Heineken is developing low-abv ciders as it looks to tap into what it claims could be a £600m opportunity for lighter drinks.
The brewer - owner of brands including Strongbow and Bulmers - said the market for low-abv beer and cider could grow from its current £40m to be worth £600m over the next 10 years.
“Low-alcohol ciders and beers will offer retailers a significant opportunity for incremental sales as demand for occasions when consumers want to moderate their alcohol intake continues to increase,” said Craig Clarkson, Heineken off-trade category & trade marketing director.
Heineken was developing low-abv cider options, he added. “We have exciting plans to help retailers capitalise on the profit opportunity the moderation category offers,” he said.
Industry insiders suggested the ciders would be fruit-flavoured and rolled out next spring.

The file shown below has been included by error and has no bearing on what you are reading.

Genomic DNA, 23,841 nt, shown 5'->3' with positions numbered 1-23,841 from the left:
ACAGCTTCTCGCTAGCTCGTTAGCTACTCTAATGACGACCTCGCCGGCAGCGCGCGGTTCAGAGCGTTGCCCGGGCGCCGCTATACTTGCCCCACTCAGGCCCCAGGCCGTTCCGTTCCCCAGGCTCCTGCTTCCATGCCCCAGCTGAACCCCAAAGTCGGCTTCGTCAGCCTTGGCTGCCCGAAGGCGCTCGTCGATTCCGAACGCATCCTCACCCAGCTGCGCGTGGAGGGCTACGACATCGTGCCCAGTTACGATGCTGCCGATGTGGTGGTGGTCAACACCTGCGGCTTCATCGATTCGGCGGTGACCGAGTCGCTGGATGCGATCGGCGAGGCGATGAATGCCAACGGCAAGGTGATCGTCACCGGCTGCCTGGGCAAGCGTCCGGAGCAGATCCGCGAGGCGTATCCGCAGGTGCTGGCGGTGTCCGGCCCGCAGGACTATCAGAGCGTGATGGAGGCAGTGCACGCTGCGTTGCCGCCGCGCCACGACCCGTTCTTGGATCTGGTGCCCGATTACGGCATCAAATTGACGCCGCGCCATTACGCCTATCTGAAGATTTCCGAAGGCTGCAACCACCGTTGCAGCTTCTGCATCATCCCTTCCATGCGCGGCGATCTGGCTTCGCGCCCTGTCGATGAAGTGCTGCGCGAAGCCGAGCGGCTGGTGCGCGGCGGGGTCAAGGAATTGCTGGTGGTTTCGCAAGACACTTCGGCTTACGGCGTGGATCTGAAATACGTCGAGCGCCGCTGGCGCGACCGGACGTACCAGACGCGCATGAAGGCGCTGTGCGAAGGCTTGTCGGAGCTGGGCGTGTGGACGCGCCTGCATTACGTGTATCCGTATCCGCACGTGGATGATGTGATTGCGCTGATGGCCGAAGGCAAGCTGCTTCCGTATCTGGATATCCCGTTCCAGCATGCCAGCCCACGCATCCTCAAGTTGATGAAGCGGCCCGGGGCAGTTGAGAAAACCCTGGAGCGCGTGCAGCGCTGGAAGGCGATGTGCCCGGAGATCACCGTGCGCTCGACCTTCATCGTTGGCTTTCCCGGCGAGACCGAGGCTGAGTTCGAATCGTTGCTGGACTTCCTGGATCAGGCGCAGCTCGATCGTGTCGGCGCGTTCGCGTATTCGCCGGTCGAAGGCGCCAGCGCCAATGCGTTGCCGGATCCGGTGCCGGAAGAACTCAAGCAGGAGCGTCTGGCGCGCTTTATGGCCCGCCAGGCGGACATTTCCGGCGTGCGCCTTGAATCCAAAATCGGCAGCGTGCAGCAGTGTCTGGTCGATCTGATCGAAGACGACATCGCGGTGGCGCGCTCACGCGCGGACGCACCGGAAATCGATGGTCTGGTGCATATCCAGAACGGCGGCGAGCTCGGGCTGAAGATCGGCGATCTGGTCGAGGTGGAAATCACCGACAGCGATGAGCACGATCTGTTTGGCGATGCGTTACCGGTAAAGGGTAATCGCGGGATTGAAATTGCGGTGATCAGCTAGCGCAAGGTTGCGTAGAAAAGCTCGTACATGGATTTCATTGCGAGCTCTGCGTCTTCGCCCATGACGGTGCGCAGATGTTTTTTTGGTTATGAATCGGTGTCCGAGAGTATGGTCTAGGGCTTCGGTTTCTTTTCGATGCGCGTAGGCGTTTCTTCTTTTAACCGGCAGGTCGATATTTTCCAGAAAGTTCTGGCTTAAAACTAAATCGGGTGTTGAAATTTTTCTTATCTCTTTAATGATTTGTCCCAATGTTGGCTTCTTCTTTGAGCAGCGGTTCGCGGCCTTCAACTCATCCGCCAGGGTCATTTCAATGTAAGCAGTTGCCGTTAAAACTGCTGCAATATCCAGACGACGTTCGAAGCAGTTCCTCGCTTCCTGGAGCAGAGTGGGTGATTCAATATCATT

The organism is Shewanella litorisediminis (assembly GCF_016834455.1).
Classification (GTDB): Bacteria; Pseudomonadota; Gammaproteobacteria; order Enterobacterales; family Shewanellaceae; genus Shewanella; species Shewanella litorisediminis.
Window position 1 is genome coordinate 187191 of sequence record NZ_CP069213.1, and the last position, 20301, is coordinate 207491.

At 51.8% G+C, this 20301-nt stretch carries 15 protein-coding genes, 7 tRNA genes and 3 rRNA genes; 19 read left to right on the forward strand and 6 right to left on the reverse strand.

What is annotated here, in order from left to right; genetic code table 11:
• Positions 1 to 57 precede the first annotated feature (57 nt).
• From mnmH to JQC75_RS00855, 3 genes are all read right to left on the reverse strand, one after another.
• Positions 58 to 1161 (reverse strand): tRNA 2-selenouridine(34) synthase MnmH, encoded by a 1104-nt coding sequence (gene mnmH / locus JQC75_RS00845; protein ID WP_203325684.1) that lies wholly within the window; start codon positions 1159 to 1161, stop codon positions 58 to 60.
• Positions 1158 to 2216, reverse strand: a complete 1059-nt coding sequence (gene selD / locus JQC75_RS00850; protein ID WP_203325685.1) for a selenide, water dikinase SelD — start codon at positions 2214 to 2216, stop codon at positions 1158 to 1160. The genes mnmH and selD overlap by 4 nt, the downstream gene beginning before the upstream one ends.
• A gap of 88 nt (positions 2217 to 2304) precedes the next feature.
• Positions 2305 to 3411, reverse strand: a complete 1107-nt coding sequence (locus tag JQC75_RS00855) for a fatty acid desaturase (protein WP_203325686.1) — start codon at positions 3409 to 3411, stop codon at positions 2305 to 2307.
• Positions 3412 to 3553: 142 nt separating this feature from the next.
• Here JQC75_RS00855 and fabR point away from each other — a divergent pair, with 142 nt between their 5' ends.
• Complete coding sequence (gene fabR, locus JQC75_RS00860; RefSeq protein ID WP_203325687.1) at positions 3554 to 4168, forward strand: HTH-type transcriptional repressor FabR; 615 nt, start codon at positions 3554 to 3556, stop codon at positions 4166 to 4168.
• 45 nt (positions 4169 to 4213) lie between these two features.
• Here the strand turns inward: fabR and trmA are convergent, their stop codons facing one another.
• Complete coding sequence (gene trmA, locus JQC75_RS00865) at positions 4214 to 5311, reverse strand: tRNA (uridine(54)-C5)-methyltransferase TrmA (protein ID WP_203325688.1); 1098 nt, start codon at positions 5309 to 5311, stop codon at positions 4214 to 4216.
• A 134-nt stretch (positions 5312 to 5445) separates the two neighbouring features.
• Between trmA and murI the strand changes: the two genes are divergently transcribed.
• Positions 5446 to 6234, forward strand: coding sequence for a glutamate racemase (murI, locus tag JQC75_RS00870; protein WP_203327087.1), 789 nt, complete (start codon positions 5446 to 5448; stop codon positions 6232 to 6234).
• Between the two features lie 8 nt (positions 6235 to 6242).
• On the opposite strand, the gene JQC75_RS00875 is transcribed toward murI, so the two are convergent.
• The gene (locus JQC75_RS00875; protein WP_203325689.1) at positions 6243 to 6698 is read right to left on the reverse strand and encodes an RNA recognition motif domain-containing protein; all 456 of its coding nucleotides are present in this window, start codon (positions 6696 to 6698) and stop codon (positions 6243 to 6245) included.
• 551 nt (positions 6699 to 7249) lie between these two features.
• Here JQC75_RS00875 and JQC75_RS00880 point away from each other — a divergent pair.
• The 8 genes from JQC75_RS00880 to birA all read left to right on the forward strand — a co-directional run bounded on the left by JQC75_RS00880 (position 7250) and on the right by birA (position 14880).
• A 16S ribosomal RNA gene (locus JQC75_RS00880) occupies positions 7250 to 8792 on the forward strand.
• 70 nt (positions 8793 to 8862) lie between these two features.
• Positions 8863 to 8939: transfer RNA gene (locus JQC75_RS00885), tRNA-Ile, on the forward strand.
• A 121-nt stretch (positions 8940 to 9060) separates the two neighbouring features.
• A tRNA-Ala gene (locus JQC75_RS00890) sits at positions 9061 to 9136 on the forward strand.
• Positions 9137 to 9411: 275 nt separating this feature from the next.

Such a launch would tap demand for sweeter, more refreshing products driving the success of citrus-flavoured low-abv beers. Sales of Heineken’s Foster’s Radler beer have reached £7.2m in less than eight months [Nielsen 52w/e 12 October 2013].
Swedish cider supplier Kopparberg, which sells an alcohol-free range in the UK, said mid-strength ciders of around 2.5% abv were a large market in Europe.
However, there is a currently only a limited range of low-abv ciders in the UK, including a 1% own-label product from Waitrose and a 0.5% abv Stowford Press drink.
Mintel senior drinks analyst Chris Wisson pointed out that while the lower duty on beers at 2.8% abv or below encouraged brewers to make lighter beers, ciders between 1.2% and 7.5% abv were taxed at the same rate. “Cider producers have not been incentivised to go this route and the ones that have have mostly gone alcohol-free,” he said.